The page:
Sometimes, you'd get somebody really good. There was this one judge--if you were trying a case that a cop was accused of violence, before I went into the courtroom, I would get the cop's gun taken, so at least you were not in court with somebody with a gun, as you were attacking him. [laughter] I had this one case where this cop was trying to control his wife, and he set up a string at the bottom of a staircase in their house, so that she would fall and hurt herself. He had threatened her life. Because of my own experience with violence in my first marriage, I was the only prosecutor who would take a case that was only a death threat. If you had no marks, no hospital records and you just had, "I'm going to kill you. If you do X, Y, Z …" or just, "I'm going to kill you," I would take that case in. The thing about those death threat cases is that if you don't take it in, the next time you see that woman, she will be dead. It really doesn't matter how many you lose; you are trying to save a life. So, that guy with the string at the bottom of the stairs, we were in court about that one. All I had was that. I think that judge started to like me. He was a big, tall Black guy. He looked a lot like the actor Delroy Lindo. He appreciated that I was sailing into the wind on this one.

There were great moments in those cases. One time, I was trying a case of a guy who ran his wife over with his car, and I happened to get a feminist judge, Noël Anketell Kramer, a blonde-haired woman, and so I'm introducing that he ran her over with a car. She lived through this. Then, I start in about the second time he ran over her with a car. I don't know whether he's just poopooing it and he doesn't think this is serious at all in court. She looks up at me and she's got this blonde hair and she says, "A second time, Ms. Crothers? Aren't you finished yet?" This was a slam dunk, when you get a judge like that.

There was a case involving a fourteen-year-old girl whose father had communicated syphilis to her. It wasn't clear if it was penetration or just sexual "foreplay." I had this witness from Children's Hospital on the stand, trying to tell this very feminist judge, Gladys Kessler, trying to tell her how this--maybe it wasn't syphilis, it was some sexually transmitted disease--how this could travel from his penis down her leg to her vagina. I had this idiot opposing counsel, so he stands up and he's screaming at me and he says, "This lady …" [laughter] I knew that Kessler would have a fit at calling this pediatrician a lady, so I knew I didn't have to say a word. I just looked down and tried not to laugh. She starts screaming at him and she says, "Mr. Dreos, that's no lady! That's an expert witness!" Some of the practice was a lot of fun, and you could protect people.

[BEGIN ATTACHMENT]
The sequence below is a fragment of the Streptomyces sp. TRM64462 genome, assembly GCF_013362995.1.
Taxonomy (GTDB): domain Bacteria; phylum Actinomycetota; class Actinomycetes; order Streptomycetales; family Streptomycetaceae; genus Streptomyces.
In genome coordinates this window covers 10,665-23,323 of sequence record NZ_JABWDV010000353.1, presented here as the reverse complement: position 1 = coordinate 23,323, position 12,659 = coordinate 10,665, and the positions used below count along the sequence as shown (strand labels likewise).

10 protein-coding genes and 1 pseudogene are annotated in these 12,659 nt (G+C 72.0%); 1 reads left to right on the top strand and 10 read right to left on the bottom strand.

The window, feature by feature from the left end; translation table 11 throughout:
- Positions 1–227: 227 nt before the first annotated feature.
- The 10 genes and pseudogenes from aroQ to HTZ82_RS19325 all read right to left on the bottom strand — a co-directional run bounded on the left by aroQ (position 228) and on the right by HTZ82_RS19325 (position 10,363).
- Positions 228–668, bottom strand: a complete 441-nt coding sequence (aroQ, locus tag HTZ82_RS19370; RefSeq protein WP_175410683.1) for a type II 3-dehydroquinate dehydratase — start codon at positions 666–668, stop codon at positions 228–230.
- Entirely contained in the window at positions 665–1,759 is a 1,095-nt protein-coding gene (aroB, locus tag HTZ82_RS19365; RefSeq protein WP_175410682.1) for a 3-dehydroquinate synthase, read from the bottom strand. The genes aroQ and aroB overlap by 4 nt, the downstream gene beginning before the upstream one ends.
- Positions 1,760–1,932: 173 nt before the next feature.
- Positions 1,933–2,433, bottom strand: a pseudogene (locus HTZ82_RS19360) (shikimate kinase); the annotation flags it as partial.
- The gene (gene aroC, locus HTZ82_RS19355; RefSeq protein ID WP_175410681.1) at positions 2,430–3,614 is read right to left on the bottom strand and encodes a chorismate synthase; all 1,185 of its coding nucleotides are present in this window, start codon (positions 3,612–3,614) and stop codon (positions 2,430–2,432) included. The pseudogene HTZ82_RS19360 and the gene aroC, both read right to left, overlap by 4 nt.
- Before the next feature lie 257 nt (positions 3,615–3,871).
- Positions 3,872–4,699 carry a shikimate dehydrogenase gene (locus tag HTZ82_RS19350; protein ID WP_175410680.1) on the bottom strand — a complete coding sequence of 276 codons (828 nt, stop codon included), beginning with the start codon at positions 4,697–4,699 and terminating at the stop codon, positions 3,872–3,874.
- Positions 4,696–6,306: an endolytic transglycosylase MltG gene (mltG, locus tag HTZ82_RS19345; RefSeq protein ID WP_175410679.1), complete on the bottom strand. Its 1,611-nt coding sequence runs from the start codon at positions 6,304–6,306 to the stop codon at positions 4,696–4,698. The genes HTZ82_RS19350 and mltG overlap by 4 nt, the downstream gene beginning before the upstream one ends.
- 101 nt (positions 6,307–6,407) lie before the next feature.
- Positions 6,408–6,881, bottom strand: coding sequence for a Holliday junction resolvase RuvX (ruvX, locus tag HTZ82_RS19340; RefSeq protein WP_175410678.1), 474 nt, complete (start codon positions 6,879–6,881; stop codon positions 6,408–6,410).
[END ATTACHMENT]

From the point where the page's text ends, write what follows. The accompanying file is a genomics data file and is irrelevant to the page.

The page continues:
You'd have a case where a kid, a little girl, whose father had been a drug dealer and had been killed, she was kept in her house without underpants on, and other drug dealers would come in and sit her on their lap, et cetera. That case came in. She had a brother. There was something about an HIV uncle and this little boy, but the good thing about a lot of these cases that were child abuse was that they would have good aunts. You'd have parents who couldn't do it or were doing a very bad job, but they would have good aunts. Those two kids, I placed with two good aunts. Then, the next time they were in court, that little girl is wearing underpants, and also she has been taught her colors and her numbers. She is beginning to be socialized in a protected environment.

This is a great kind of law, and this is very low-status law. This is flesh cases. This is women and children. So, you have a lot of leeway because powerful people are not involved. Also, you'd only have to prove preponderance of evidence. You didn't have to prove beyond reasonable doubt. This was a quasi-civil-criminal court. With child witnesses, you'd better have preponderance because you cannot get to beyond a reasonable doubt with a five-year-old. So, that was very satisfying in lots of ways.